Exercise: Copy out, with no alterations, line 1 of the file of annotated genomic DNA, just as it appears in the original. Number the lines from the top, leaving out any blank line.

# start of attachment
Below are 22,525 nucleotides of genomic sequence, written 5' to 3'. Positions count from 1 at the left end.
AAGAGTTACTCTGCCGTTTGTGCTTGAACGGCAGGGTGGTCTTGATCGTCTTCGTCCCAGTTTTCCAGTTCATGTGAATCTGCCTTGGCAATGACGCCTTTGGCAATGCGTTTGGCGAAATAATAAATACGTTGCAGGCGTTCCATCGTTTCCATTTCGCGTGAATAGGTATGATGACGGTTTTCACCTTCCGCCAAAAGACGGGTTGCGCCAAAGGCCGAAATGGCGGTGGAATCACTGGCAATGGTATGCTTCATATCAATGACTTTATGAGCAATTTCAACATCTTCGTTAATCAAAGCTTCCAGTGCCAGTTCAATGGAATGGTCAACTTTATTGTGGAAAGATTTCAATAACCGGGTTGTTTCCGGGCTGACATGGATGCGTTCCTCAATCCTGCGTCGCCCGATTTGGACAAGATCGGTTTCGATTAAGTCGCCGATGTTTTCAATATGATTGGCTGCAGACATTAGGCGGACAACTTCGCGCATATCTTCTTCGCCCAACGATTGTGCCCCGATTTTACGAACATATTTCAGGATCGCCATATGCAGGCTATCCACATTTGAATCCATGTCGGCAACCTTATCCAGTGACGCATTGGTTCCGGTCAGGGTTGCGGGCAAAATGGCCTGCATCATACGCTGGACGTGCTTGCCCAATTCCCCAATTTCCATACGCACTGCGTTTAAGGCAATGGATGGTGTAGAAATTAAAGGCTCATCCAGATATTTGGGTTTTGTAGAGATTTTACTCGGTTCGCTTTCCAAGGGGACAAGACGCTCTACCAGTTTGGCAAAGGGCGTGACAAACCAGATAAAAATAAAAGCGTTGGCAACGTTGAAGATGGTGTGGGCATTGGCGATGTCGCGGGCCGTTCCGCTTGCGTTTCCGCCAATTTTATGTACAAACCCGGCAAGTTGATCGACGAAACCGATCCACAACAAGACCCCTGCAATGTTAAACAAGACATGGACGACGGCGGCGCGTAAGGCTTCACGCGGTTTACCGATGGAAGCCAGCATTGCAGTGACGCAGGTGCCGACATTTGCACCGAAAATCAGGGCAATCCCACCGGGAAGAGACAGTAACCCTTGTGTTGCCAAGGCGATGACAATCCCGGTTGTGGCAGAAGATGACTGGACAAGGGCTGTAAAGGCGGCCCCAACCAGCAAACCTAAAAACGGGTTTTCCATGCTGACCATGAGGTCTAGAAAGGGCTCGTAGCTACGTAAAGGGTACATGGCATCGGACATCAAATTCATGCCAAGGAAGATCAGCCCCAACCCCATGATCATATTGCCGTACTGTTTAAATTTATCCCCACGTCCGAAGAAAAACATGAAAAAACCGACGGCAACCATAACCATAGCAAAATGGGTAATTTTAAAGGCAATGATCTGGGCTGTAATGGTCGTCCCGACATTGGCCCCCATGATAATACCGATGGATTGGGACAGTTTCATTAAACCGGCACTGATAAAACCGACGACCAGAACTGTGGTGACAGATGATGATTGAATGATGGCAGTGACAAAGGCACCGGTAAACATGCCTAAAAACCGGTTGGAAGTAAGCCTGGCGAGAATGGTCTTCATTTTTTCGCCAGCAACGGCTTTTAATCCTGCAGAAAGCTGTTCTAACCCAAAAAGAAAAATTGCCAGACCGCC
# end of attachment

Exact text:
Below are 22,525 nucleotides of genomic sequence, written 5' to 3'. Positions count from 1 at the left end.